I’m reading Barchester Towers at the moment, by Anthony Trollope. Barchester Towers is the follow-on to The Warden, which I reviewed a few weeks ago.
At the end of Chapter 15, Trollope makes an unusual author interjection in the story, commenting on the nature of storytelling.
I think what he has to say is fascinating, even if I don’t fully agree.
See what you think… (the bold emphasis is mine)
“And here perhaps it may be allowed to the novelist to explain his views on a very important point in the art of telling tales. He ventures to reprobate that system which goes so far to violate all proper confidence between the author and his readers, by maintaining nearly to the end of the third volume a mystery as to the fate of their favourite personage.
Nay, more, and worse than this, is too frequently done. Have not often the profoundest efforts of genius been used to baffle the aspirations of the reader, to raise false hopes and false fears, and to give rise to expectations which are never to be realised?
Are not promises all but made of delightful horrors, in lieu of which the writer produces nothing but most commonplace realities in his final chapter? And is there not a species of deceit in this to which the honesty of the present age should lend no countenance?
And what can be the worth of that solicitude which a peep into the third volume can utterly dissipate? What the value of those literary charms which are absolutely destroyed by their enjoyment? When we have once learnt what was that picture before which was hung Mrs. Ratcliffe’s solemn curtain, we feel no further interest about either the frame or the veil. They are to us merely a receptacle for old bones, an inappropriate coffin, which we would wish to have decently buried out of sight.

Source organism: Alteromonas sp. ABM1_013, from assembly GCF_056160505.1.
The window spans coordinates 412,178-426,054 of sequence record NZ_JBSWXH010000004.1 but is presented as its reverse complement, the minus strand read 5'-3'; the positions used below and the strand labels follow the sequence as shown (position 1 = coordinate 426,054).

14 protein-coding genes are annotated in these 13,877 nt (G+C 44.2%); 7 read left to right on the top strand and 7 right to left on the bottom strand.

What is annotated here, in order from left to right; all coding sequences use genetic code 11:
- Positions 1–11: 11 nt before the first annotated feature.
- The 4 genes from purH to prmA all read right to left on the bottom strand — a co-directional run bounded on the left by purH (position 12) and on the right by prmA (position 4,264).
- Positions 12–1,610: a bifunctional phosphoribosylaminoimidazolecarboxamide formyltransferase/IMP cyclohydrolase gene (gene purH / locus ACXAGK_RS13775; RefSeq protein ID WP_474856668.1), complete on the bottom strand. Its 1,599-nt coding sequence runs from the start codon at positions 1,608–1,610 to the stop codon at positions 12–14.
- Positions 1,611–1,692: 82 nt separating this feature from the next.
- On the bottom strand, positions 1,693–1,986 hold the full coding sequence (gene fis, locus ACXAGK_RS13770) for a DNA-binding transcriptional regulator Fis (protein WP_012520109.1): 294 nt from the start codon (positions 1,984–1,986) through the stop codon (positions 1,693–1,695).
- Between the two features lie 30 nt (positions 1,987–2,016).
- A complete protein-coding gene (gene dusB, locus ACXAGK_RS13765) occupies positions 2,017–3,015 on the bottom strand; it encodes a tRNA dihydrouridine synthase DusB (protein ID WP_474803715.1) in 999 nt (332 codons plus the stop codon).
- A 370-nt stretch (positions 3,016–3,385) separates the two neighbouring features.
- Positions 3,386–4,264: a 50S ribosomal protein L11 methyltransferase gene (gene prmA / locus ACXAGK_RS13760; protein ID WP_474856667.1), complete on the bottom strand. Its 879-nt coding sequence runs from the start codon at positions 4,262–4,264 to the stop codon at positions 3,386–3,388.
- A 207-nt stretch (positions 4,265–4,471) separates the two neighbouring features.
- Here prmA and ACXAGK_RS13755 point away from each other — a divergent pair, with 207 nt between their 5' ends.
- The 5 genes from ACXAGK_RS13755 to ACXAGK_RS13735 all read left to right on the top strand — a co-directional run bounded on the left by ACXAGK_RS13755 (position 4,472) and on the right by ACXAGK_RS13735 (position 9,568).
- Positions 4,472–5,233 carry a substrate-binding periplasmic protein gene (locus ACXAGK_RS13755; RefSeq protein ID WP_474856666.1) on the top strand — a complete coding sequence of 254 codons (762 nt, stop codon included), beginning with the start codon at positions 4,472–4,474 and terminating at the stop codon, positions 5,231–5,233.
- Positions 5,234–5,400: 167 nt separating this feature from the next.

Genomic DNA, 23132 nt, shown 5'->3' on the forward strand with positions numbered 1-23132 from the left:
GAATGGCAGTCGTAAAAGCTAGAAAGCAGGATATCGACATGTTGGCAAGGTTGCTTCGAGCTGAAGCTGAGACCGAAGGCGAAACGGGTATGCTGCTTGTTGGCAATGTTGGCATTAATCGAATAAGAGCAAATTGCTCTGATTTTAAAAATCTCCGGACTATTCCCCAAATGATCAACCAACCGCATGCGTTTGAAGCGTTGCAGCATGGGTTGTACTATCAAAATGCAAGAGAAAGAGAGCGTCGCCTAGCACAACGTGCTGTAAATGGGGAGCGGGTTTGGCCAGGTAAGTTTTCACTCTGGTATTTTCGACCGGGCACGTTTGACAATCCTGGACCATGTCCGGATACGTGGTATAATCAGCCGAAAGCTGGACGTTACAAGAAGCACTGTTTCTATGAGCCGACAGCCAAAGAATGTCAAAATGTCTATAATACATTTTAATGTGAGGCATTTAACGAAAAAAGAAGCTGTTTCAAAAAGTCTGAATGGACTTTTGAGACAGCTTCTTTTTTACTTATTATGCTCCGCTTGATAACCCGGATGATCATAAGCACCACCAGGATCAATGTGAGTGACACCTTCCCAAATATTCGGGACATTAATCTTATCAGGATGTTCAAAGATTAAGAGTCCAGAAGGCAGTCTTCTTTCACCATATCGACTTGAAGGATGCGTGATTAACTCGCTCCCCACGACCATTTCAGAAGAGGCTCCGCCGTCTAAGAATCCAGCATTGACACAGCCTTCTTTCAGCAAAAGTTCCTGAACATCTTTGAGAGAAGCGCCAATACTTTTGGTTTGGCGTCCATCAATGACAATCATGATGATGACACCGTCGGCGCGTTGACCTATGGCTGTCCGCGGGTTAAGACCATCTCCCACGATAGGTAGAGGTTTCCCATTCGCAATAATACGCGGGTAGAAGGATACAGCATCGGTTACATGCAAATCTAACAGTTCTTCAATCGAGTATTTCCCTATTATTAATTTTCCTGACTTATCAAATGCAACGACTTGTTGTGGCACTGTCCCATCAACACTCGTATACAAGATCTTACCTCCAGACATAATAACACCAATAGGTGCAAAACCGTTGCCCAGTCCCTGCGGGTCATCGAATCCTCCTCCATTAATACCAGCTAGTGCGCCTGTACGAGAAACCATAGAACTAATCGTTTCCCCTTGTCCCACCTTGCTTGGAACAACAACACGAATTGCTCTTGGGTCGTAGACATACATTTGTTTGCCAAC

And then how grievous a thing it is to have the pleasure of your novel destroyed by the ill-considered triumph of a previous reader, “Oh, you needn’t be alarmed for Augusta; of course she accepts Gustavus in the end.” “How very ill-natured you are, Susan,” says Kitty with tears in her eyes: “I don’t care a bit about it now.”
Dear Kitty, if you will read my book, you may defy the ill-nature of your sister. There shall be no secret that she can tell you. Nay, take the third volume if you please – learn from the last pages all the results of our troubled story, and the story shall have lost none of its interest, if indeed there be any interest in it to lose.
Our doctrine is that the author and the reader should move along together in full confidence with each other.
Let the personages of the drama undergo ever so complete a comedy of errors among themselves, but let the spectator never mistake the Syracusan for the Ephesian. Otherwise he is one of the dupes, and the part of a dupe is never dignified.”
I don’t completely agree with Trollope, but I think there is an important truth here. When you’re telling a real human story, the twists and turns matter more than the eventual outcome. In many stories the outcome is largely predictable. The message of the story comes from character change along the way.
‘Who changed’ is a better question to ask at the end than ‘what happened’.
Focus on the twists and turns in your story. Highlight the points of confusion. The times you have made mistakes, or misjudged people. Writing about those things makes finding the ‘perfect’ story of smaller consequence.